By Lisa Manterfield
I’ve run this post several times over the years, but it remains one of the hottest topics and the question I’m most often often asked. If you’ve been a reader for while, think of this as a chance to look back and see how far you’ve come.
The question is: is it possible to ever get over being unable to have children?
I can’t see far enough ahead to know for sure if infertility and being childless is something I will ever “get over,” but based on another life-changing experience, here’s what I think:
When I was 15, my dad passed away suddenly and everything changed for me. I remember feeling immediately alienated from the other kids in school because I was no longer like them. I felt as if everyone was staring at me to see how I behaved, to see what someone with a dead dad looked like. People didn’t know what to say me, so many just said nothing. Several adults said variations of “This will make you grow up quickly” so I took them at their word and forged a new grown-up path.
For many years, my dad’s death defined me and I saw everything in my life through that filter. I felt angry and rebelled against people who had living parents, especially if they didn’t appreciate them. Unexpected things would trigger my grief and those old emotions would come at me from nowhere.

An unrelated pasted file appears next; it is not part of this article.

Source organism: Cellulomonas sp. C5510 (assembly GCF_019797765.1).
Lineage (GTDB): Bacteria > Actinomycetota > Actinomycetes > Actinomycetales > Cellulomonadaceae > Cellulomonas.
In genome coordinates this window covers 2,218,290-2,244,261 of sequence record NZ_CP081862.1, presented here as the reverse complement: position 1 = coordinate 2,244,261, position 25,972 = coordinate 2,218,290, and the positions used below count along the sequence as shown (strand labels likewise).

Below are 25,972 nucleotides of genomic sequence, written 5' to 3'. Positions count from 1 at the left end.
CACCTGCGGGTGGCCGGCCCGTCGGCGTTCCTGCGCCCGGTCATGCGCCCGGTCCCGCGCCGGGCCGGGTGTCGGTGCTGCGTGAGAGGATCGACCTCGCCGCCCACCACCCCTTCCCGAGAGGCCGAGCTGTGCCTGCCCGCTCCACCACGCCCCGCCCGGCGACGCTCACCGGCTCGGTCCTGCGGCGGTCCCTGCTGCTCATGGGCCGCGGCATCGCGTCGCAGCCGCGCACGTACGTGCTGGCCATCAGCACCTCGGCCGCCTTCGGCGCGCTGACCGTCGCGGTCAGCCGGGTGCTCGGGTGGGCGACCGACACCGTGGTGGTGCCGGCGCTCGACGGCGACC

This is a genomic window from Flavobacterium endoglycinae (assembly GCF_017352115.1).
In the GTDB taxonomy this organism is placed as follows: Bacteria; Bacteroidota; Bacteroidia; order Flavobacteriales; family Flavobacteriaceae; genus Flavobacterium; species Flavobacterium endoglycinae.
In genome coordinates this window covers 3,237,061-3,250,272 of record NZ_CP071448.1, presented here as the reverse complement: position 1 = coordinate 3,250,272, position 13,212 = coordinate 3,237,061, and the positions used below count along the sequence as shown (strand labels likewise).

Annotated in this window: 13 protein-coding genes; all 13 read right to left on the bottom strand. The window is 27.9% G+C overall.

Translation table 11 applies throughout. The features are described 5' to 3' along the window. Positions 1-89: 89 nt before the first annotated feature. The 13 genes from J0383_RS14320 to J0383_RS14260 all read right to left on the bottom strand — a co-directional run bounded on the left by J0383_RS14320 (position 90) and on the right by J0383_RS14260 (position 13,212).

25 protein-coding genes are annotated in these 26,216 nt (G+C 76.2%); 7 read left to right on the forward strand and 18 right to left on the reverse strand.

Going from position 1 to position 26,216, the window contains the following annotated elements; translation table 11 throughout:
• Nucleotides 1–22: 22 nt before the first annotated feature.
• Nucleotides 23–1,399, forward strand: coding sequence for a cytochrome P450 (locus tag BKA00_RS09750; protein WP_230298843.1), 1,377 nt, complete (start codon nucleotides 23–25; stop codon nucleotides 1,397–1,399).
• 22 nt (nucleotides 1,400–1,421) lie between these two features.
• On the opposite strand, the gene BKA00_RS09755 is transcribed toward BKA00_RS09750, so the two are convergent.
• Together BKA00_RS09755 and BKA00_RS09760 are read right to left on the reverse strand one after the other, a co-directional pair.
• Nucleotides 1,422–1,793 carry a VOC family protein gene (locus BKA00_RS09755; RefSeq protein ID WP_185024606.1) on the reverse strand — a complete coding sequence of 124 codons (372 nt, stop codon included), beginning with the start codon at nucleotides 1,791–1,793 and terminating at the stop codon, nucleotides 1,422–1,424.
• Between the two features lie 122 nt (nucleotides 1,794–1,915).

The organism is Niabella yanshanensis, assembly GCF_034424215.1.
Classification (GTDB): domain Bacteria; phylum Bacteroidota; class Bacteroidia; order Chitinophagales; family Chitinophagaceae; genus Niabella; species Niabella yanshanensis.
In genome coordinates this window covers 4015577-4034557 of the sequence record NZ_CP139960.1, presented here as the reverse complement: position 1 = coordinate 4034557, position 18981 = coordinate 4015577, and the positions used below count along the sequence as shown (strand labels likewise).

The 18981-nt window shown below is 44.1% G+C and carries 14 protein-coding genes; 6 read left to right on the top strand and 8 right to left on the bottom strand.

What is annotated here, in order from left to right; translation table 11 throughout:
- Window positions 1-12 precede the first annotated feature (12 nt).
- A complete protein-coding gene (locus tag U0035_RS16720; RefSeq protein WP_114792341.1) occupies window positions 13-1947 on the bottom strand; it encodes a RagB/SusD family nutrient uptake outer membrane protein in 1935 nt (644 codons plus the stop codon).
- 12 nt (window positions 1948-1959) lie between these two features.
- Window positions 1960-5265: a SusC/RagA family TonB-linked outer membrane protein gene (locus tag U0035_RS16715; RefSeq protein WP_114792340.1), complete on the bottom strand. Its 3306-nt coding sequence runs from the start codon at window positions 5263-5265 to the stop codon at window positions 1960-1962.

Over time, this eased. I went about my life and slowly, the fact that I didn’t have a dad no longer factored in. The trigger situations became less frequent and I thought about his death less and less.
It’s now been 30 years since he passed away. His death no longer directly colors my life. It is something I experienced a long time ago and found my way through. I think about him sometimes, but mostly with fondness and only occasionally do I think about the traumatic time around his death.
I have never forgotten my dad, nor will I ever forget him. His memory and my loss are woven into the fabric of my being, but don’t identify me as someone who has lost. I can say that I am “over” the loss of my dad, but I will never forget that he’s no longer here.
So, now if I go back over this story and replace the loss of my father with the loss of the children I never had, I imagine the story will unfold in much the same way. I’m already on the road to healing. Situations that cause my grief to flare up are very rare these days and the traumatic period of my life is blending into my library of memories. I am well on the way to being “over” infertility and the loss I experienced because of it, but it will always be a part of who I am and I don’t expect I will ever forget.
If you’re struggling to navigate the “getting over it” road, you’ll find lots of help and ideas in Life Without Baby: Surviving and Thriving When Motherhood Doesn’t Happen.
It’s on sale, along with my first book, I’m Taking My Eggs and Going Home: How One Woman Dared to Say No to Motherhood, for only $2.99 until the end of March.